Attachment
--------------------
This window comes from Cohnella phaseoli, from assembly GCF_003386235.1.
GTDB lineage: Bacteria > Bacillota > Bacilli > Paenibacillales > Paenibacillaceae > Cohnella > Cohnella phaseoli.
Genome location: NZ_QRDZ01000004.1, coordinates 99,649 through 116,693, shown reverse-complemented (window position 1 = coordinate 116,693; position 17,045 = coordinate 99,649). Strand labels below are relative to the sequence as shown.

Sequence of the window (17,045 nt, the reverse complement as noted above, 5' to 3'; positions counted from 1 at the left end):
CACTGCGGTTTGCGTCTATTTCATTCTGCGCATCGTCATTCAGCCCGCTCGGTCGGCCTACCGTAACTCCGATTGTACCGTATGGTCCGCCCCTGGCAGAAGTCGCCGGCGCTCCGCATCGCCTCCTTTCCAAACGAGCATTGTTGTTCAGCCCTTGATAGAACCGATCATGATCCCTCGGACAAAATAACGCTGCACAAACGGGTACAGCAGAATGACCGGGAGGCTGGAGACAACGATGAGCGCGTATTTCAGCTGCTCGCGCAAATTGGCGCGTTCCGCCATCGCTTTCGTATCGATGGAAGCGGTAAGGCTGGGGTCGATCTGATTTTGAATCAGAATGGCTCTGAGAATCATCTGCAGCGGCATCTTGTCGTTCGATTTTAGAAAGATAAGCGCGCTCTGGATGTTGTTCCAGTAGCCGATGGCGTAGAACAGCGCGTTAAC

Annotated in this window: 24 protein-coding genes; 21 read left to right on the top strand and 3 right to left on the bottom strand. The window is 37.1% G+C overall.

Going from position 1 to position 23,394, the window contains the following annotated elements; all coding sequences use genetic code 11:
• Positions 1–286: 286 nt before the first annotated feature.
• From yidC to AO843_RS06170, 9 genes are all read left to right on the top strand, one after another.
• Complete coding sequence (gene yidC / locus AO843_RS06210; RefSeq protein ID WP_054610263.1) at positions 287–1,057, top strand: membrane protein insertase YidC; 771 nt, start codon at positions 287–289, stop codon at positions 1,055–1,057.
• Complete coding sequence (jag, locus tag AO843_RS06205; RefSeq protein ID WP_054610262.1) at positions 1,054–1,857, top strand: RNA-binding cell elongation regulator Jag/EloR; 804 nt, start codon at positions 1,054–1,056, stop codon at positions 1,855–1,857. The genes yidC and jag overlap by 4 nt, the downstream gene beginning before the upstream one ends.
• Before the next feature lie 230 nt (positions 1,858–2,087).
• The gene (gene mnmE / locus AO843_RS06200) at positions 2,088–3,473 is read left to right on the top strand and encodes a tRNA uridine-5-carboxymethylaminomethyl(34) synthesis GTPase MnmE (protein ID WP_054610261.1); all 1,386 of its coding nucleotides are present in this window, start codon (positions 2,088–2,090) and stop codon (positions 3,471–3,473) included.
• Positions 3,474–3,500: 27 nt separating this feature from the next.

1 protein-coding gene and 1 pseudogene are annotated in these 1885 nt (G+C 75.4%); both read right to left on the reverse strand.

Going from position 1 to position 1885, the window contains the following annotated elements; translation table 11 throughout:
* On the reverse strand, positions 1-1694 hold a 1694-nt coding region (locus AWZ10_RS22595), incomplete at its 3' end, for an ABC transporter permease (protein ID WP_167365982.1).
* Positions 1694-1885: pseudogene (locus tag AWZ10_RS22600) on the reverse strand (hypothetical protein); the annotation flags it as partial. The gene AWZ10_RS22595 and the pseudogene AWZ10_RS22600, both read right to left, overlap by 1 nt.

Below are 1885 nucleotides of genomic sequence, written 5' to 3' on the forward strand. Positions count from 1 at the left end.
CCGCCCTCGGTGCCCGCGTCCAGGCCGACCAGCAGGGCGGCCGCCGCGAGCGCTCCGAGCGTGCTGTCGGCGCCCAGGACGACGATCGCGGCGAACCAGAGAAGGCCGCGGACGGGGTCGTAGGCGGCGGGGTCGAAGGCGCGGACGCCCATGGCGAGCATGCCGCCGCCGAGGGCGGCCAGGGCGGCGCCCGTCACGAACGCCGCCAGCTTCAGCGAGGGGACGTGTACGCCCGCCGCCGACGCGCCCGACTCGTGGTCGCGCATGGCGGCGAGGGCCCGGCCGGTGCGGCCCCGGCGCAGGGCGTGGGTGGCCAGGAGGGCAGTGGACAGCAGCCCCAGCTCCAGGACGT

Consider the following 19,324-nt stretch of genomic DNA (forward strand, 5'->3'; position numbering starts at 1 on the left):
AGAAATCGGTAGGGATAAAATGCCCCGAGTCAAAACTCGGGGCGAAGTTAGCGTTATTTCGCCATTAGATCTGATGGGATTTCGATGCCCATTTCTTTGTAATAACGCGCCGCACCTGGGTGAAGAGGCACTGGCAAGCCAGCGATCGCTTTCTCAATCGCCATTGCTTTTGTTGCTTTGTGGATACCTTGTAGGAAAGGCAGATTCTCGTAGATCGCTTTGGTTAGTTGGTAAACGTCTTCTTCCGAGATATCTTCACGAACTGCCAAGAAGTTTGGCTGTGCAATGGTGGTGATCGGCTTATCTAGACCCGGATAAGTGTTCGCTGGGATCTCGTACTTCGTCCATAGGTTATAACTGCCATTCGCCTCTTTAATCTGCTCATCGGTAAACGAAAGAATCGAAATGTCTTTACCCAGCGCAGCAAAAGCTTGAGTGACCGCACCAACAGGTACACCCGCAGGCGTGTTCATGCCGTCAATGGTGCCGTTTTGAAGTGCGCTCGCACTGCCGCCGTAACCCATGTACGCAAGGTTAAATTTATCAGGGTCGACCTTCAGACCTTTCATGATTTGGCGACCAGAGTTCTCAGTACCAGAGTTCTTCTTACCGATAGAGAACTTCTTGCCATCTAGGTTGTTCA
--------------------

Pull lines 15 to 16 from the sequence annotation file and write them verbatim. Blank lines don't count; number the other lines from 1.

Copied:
1 protein-coding gene and 1 pseudogene are annotated in these 1885 nt (G+C 75.4%); both read right to left on the reverse strand.

Going from position 1 to position 1885, the window contains the following annotated elements; translation table 11 throughout: